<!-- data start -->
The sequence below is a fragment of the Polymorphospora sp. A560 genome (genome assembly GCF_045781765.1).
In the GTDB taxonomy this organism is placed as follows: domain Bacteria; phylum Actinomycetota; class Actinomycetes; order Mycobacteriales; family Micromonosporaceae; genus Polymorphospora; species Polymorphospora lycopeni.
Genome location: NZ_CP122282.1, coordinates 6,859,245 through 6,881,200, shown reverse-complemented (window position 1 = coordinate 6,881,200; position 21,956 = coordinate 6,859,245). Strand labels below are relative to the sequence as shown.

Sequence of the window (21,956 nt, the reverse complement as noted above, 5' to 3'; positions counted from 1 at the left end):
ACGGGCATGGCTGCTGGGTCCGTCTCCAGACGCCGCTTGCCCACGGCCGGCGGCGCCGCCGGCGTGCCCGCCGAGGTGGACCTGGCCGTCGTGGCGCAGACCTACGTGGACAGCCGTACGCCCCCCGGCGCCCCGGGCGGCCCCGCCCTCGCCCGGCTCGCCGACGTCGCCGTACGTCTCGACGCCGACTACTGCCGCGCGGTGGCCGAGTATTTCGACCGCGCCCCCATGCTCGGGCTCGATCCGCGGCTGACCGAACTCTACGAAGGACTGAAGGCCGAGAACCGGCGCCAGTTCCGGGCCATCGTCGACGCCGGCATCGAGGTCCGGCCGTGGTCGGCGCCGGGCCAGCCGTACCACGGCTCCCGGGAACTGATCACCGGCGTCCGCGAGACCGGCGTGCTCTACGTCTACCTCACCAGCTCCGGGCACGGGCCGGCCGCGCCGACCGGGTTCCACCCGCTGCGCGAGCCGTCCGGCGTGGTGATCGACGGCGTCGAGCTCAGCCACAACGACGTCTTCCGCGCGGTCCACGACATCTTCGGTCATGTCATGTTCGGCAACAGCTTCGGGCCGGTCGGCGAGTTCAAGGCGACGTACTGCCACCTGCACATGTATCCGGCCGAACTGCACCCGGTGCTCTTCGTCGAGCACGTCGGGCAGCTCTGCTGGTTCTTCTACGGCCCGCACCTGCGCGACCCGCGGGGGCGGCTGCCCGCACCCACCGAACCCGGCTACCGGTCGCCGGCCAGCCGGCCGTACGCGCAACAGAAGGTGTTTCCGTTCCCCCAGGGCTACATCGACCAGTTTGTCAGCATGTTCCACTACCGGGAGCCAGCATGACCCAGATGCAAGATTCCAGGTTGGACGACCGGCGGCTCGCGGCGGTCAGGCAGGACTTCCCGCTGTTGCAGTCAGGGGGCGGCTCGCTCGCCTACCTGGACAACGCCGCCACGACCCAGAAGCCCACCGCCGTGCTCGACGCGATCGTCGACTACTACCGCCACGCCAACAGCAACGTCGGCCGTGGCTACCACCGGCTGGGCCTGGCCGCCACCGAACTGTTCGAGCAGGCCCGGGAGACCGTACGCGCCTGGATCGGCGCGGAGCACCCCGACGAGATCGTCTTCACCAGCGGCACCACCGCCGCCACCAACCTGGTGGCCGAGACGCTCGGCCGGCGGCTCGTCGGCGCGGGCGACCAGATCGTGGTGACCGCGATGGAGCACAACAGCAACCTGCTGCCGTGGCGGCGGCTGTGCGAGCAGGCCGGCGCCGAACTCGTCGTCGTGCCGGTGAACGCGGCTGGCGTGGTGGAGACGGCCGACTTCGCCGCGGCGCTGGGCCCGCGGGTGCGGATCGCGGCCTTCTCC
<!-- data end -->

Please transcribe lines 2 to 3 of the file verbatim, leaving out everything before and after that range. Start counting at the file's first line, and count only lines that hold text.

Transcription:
In the GTDB taxonomy this organism is placed as follows: domain Bacteria; phylum Actinomycetota; class Actinomycetes; order Mycobacteriales; family Micromonosporaceae; genus Polymorphospora; species Polymorphospora lycopeni.
Genome location: NZ_CP122282.1, coordinates 6,859,245 through 6,881,200, shown reverse-complemented (window position 1 = coordinate 6,881,200; position 21,956 = coordinate 6,859,245). Strand labels below are relative to the sequence as shown.